Wednesday, September 7, 2011

Kennedy Center Honors 2011: Some Thoughts

And the losing streak continues...

I'm turning into the Peter O'Toole of predictions for the Kennedy Center Honors: so far, out of the thirty-three names I've suggested for potential Honorees, so far none have been taken.  To my mind, it's a disastrous run.  However, the KCH committee has found time to honor someone who has done more to wreck American culture than anyone else by making Americans far more self-centered than they've ever been in their history.   Well, they had to salute the person who selected the President for us.

Now, I think it would be good to go over the names of all the people I've suggested for a Kennedy Center Honor.  They are:
Group One
  • Albert Finney (actor)
  • Phillip Glass (composer)
  • Sophia Loren (actress)
  • Bob Newhart (comedian/actor)
  • Betty White (actress)
Group Two
  • Shirley Caesar (gospel singer)
  • Gene Hackman (actor)
  • Mary Tyler Moore (actress)*
  • Peter O'Toole (actor)*
  • George Strait (country singer)
Group Three
  • Dustin Hoffman (actor)**
  • David Mamet (playwright)
  • Joni Mitchell (singer/songwriter)
  • Maureen O'Hara (actress)*
  • Christopher Parkening (classical guitarist)
Group Four
  • Jane Fonda (actress)
  • Harrison Ford (actor)
  • Sidney Lumet (director)*
  • Bernadette Peters (Broadway actress/singer)
  • Carly Simon (singer/songwriter)
  • Neil Young (singer/songwriter)
Group Five
  • Michael Caine (actor)
  • Reba McEntire (country singer)
  • Loreena McKennitt (Celtic singer/songwriter)
  • R. Carlos Nakai (Native American flutist)
  • Malcolm John "Dr. John" Rebennack, Jr. (musician)
  • Eli Wallach (actor)*
  • John Adams (composer)
  • Gloria Estefan (singer/songwriter)**
  • Herbie Hancock (jazz musician)**
  • Lionel Ritchie (singer/songwriter)**
  • Maggie Smith (actress)
  • Mike Stoller (songwriter)
Since I started writing on this, only one person, director Sidney Lumet, has died.  Now, this year's Honorees are:

  • Broadway star Barbara Cook
  • Singer/Songwriter Neil Diamond
  • Cellist Yo-Yo Ma
  • Jazz Musician/Composer Sonny Rollins
  • Actress Meryl Streep
As it stands, I don't have an issue with the recipients.  I'll be honest: first, I don't know who Barbara Cook is, but it should be remembered Broadway stars aren't for the most part household names.  Still, I figure to have been a Broadway star for so long deserves some recognition.  I also sheepishly put Sonny Rollins in the "he's still alive?" category.  However, as someone who is feeling his way across the world of jazz, I celebrate any recognition of this most American of musical styles.

In regards to Ma, frankly the question was never IF but WHEN he would receive a Kennedy Center Honors.  This is the biggest no-brainer of the group.  I would like to point out that at 55, he's the youngest Honoree of the group (and a good forty years older than one of my recommendations: Eli Wallach).  It also gives me hope that soon, the Kennedy Center will honor one of my favorite musicians: guitarist Christopher Parkening.  Ma is the cellist of our time, and probably the only cellist anyone can name.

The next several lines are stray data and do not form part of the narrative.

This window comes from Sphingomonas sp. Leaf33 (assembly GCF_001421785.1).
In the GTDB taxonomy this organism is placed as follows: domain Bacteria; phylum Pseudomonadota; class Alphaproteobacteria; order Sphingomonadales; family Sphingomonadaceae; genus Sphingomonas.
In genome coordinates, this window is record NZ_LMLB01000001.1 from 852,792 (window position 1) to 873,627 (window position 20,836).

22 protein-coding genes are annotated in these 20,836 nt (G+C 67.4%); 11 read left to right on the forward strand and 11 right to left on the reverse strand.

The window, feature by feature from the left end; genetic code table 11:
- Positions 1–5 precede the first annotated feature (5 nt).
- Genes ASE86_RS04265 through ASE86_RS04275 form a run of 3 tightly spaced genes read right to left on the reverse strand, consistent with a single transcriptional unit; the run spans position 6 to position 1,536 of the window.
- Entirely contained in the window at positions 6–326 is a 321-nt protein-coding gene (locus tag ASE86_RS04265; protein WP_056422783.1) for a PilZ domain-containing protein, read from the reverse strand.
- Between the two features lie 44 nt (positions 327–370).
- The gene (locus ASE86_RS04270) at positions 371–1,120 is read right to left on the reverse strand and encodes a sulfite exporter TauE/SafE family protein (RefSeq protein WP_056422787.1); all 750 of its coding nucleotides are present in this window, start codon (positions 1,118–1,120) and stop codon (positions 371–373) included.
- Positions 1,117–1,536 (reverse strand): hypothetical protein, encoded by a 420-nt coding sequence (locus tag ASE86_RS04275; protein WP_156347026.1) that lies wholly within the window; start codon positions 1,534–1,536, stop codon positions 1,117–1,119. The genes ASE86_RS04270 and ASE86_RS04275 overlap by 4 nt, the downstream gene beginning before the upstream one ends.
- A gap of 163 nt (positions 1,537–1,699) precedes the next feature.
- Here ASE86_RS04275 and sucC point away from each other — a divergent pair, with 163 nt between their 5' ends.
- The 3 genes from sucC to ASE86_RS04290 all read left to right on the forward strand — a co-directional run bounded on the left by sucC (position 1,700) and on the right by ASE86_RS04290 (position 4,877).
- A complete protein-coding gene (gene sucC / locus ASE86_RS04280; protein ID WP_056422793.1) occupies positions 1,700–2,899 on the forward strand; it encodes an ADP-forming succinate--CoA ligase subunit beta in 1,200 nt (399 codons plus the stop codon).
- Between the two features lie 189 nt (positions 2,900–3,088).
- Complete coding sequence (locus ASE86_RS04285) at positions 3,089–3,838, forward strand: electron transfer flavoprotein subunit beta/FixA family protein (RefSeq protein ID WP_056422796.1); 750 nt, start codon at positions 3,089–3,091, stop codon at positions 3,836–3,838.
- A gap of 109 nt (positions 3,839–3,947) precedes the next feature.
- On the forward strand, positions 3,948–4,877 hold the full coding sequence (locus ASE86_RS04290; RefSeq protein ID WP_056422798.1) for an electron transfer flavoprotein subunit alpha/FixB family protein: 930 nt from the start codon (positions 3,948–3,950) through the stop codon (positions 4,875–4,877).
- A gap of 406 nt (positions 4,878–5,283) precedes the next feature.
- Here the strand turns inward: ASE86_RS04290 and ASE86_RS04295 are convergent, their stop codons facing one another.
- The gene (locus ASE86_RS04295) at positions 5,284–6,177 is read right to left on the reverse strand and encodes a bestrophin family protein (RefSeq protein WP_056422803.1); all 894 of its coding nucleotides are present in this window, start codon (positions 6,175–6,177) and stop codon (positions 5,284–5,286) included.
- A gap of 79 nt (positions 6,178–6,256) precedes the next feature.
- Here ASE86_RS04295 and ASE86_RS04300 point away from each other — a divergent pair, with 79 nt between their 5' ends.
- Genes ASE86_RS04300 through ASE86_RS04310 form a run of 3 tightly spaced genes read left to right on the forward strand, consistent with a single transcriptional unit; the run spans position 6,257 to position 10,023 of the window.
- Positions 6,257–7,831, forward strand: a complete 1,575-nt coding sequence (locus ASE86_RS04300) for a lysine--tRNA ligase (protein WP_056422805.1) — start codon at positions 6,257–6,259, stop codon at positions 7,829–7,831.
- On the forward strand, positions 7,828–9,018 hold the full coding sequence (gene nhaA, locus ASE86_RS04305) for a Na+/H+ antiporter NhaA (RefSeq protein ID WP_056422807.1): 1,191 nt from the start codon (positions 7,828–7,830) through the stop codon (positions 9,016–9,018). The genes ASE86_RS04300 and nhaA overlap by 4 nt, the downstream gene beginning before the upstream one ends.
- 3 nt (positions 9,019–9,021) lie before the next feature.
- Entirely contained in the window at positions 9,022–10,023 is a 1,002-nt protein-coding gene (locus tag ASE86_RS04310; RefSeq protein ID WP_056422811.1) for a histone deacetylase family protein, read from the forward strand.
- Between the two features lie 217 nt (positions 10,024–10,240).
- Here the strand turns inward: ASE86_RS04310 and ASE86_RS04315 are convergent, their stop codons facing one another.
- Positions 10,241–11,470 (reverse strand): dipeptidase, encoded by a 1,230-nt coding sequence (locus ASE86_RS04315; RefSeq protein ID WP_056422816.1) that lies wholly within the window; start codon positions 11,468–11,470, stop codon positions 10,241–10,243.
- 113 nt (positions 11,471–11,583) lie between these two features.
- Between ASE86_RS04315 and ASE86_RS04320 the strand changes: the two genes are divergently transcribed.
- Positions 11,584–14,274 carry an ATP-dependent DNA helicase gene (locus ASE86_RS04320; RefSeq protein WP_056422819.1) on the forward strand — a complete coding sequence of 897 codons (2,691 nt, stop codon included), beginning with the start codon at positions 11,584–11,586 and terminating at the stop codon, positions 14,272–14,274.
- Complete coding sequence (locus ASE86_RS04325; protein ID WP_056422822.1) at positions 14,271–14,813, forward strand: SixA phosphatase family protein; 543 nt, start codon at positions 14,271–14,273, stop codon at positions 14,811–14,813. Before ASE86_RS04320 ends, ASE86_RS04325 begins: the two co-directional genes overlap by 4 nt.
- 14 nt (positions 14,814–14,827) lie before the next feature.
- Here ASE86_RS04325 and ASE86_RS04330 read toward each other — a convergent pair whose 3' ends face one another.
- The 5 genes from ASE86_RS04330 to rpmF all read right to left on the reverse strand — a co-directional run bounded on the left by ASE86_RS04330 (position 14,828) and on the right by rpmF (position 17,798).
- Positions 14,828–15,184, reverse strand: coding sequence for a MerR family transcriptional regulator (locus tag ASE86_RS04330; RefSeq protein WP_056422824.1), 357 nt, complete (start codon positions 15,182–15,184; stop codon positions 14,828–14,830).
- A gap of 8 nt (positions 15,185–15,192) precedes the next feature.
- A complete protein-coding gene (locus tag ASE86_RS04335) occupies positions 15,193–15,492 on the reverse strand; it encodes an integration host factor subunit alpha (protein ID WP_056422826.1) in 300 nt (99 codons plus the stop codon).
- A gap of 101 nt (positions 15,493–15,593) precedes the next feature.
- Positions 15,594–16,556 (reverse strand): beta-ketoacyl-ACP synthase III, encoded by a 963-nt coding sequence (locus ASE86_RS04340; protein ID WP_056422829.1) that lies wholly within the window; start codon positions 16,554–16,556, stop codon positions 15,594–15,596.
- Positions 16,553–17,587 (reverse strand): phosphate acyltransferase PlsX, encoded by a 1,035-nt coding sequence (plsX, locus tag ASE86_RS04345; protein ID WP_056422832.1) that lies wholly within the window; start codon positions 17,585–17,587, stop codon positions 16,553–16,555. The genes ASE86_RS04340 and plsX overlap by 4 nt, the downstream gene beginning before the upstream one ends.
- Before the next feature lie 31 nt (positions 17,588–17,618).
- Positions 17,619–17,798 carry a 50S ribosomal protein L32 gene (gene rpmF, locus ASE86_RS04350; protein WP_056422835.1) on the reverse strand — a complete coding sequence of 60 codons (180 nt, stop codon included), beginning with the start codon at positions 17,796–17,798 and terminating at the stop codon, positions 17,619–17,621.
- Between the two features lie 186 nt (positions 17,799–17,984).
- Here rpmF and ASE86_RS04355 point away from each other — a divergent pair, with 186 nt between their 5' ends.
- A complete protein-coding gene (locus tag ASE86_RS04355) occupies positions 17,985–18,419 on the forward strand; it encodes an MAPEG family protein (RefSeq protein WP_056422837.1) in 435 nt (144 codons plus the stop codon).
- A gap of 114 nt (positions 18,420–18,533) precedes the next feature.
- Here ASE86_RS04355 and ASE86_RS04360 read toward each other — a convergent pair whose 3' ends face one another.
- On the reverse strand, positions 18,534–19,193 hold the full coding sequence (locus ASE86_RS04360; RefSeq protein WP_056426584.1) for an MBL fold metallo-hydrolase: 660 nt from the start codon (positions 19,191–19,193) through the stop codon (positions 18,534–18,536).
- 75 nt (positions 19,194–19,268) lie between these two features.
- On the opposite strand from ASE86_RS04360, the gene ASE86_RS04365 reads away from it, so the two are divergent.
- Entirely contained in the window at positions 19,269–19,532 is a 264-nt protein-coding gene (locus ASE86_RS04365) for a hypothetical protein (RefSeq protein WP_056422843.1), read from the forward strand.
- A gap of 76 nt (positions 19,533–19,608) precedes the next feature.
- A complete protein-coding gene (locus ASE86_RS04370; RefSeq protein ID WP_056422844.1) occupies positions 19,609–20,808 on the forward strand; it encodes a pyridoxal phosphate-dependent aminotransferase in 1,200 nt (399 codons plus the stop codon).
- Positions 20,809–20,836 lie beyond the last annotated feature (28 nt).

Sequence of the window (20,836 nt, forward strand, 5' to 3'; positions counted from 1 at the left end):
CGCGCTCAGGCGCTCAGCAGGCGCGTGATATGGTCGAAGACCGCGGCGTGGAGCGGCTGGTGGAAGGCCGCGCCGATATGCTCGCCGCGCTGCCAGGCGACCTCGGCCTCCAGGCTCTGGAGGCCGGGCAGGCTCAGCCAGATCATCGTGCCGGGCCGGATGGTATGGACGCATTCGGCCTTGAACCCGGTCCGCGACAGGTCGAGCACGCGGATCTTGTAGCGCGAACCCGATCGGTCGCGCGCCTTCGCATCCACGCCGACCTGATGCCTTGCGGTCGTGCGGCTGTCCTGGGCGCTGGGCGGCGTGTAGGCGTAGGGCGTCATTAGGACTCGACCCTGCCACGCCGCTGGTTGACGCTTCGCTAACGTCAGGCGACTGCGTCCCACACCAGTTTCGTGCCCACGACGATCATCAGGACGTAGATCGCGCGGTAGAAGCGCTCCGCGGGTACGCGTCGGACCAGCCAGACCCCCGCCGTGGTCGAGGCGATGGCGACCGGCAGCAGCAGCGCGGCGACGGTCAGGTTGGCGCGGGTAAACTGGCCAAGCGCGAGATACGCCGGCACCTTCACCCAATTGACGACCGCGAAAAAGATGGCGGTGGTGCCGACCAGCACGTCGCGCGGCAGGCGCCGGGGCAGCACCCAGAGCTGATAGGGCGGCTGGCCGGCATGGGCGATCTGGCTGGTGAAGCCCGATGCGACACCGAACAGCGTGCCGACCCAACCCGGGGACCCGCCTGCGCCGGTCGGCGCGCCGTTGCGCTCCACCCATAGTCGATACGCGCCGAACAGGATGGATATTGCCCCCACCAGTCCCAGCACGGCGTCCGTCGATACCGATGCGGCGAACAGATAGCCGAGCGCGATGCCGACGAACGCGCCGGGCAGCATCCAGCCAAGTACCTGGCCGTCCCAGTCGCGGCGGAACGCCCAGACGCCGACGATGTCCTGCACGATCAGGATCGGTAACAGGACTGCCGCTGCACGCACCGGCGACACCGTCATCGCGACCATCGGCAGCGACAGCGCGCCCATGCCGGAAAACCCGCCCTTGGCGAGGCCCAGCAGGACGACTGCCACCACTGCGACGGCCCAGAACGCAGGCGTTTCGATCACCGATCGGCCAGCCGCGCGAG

Side note: I remember a clip for a spy show called She Spies where Henry Gibson was a guest star.  He played a villain who is holding our heroines hostage, demanding to know who hired them.  I think it was star Natasha Henstridge who responds, "Yo Mamma", to which a confused Gibson replies "Yo-Yo Ma?  You mean the cellist?"  It was a funny bit, and let's face it: A.) who else would be able to get a shout-out like that, and B.) exactly how many people would get the reference?

Meryl Streep: the Actor's Actress.  She is one of the few actors who can handle accents without it sounding forced, fake, or flat-out ridiculous (Angelina Jolie and Johnny Depp and my secret love Mia Wasikowska can do likewise I think).  Normally, I'm not a fan of accents; both times I remember Brad Pitt trying to sound like anything other than what he is (a Midwesterner) were so awful: his Austrian efforts in Seven Years in Tibet and that bizarre pan-European tone for Troy to my mind were awful actor indulgences. 

However, I never question that Streep isn't Danish in Out of Africa or Australian in A Cry in the Dark or Polish in Sophie's Choice. Sure, she' had some awful films (Death Becomes Her, She-Devil, Rendition, Lions for Lambs: the last two in an effort to find the biggest "I really hate the second Bush Administration policy" script), but on the whole, she just is brilliant in nearly everything.

Finally, Neil Diamond.  Honestly, who doesn't like Sweet Caroline or feel a little jolt when they hear America? Looking over his catalog, there are many good songs, songs that would inspire respect in many circles if not for the perception of Diamond as something of a lounge act (the sparkling costumes, perhaps?).  

The remake of The Jazz Singer did not help (the soundtrack is great, the movie...well, maybe if they'd called it The Rock Singer it would have helped a little).  I don't know why he is hated in so many circles.  I don't hate him because I don't know that much about him, but perhaps this recognition will show that maybe he is a good musician who has been unfairly beaten up.

Still, while I think the recognition for the 2011 Kennedy Center Honors are quite good, I can't help feeling a bit sad that The Betty White is still not a recipient.  However, I will keep putting up suggestions, knowing that eventually, the law of averages will favor me and I'll finally get one right.

January 2018 Update: Mary Tyler Moore, Peter O'Toole, Maureen O'Hara and Eli Wallach, all worthy of recognition, have since died.  Four other recommendations have been selected: Dustin Hoffman, Gloria Estefan, Herbie Hancock, and Lionel Richie.

See: sometimes I do know a bit more than they do.

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